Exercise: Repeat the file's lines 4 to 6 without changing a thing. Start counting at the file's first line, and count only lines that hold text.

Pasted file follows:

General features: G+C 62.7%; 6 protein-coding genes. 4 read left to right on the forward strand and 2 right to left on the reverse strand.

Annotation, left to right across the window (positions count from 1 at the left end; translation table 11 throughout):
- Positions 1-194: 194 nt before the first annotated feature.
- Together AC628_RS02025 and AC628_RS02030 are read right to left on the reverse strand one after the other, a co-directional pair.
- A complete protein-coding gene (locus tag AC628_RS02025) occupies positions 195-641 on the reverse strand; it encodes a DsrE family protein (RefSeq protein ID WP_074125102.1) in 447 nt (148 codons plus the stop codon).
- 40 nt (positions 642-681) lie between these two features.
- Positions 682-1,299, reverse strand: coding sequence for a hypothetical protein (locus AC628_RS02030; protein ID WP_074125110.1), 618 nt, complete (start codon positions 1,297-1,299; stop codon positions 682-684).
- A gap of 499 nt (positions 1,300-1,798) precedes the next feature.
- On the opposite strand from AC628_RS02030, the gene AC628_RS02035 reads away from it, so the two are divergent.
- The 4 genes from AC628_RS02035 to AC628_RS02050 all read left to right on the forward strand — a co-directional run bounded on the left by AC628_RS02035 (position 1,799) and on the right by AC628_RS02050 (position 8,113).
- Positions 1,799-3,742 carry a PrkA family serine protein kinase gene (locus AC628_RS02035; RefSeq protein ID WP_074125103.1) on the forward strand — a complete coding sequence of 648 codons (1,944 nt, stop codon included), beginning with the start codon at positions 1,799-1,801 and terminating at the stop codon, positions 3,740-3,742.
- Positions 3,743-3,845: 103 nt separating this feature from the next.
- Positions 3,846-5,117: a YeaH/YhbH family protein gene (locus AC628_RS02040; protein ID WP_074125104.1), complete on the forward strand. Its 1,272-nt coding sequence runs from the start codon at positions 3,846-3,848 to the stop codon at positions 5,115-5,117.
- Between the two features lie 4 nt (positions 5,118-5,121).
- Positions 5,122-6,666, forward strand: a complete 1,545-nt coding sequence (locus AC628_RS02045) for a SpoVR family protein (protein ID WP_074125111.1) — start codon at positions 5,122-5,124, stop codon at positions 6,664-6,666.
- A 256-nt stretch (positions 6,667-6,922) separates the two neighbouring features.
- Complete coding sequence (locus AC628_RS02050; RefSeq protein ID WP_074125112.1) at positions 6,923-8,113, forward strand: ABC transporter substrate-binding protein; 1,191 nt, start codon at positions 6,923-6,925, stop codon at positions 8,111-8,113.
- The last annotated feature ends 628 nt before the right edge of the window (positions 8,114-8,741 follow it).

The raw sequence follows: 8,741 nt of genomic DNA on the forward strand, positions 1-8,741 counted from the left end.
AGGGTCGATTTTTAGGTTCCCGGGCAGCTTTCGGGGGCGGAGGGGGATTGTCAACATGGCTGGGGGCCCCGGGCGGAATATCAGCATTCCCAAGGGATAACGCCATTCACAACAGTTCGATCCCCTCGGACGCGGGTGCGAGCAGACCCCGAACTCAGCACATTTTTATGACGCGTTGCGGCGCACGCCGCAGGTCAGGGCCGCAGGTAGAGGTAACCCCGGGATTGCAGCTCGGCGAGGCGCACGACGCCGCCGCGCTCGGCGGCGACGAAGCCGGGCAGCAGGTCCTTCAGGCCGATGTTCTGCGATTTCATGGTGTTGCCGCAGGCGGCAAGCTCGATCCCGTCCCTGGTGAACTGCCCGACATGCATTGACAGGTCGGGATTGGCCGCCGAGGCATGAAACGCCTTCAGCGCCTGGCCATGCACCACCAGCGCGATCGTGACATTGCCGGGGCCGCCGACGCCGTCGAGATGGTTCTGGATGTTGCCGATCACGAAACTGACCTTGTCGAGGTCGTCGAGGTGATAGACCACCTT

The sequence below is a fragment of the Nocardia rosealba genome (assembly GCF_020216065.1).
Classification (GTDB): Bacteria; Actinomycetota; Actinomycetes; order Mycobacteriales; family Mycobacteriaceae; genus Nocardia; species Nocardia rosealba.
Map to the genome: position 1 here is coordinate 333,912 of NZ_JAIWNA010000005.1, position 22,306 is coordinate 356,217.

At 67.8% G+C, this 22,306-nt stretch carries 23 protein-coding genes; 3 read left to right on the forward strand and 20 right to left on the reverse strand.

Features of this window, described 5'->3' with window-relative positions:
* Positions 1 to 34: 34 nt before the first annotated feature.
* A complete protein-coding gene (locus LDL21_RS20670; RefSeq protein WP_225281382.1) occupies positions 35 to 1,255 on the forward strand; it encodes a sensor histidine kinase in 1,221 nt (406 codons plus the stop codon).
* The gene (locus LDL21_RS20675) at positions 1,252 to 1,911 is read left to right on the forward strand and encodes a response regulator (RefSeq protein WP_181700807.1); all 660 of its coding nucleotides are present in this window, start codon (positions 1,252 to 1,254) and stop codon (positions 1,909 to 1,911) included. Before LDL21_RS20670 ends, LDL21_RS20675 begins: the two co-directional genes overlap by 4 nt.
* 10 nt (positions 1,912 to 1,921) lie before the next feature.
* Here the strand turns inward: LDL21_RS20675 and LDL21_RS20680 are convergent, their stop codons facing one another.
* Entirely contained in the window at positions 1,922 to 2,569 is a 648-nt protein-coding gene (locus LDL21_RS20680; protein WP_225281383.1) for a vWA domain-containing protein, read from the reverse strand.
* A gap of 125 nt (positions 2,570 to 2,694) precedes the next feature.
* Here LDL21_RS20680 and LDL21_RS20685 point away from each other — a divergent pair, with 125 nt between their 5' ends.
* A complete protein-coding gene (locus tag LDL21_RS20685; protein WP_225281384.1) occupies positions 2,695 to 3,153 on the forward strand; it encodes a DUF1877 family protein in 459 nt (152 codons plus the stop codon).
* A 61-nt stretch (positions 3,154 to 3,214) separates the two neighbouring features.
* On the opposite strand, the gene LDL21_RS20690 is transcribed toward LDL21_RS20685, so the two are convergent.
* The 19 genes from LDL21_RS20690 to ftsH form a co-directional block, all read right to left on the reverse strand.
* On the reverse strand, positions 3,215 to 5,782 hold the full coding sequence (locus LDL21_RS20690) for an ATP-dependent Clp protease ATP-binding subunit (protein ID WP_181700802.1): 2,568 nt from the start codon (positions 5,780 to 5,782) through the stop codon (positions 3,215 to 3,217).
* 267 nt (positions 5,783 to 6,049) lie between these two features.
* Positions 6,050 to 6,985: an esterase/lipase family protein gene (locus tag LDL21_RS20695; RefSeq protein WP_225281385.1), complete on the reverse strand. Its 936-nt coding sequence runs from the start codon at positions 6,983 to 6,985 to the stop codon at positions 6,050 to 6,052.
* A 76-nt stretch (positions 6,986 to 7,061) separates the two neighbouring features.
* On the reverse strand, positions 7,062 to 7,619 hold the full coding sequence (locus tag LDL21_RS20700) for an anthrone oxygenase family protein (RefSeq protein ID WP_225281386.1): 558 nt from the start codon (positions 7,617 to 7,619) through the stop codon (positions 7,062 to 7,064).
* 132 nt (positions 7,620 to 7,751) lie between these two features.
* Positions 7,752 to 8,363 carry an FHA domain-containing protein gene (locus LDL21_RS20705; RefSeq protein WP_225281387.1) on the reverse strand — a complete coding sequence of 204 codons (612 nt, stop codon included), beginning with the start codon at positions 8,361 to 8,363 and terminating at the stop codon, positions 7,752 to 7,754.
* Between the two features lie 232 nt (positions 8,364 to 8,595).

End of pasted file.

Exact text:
- Together AC628_RS02025 and AC628_RS02030 are read right to left on the reverse strand one after the other, a co-directional pair.
- A complete protein-coding gene (locus tag AC628_RS02025) occupies positions 195-641 on the reverse strand; it encodes a DsrE family protein (RefSeq protein ID WP_074125102.1) in 447 nt (148 codons plus the stop codon).
- 40 nt (positions 642-681) lie between these two features.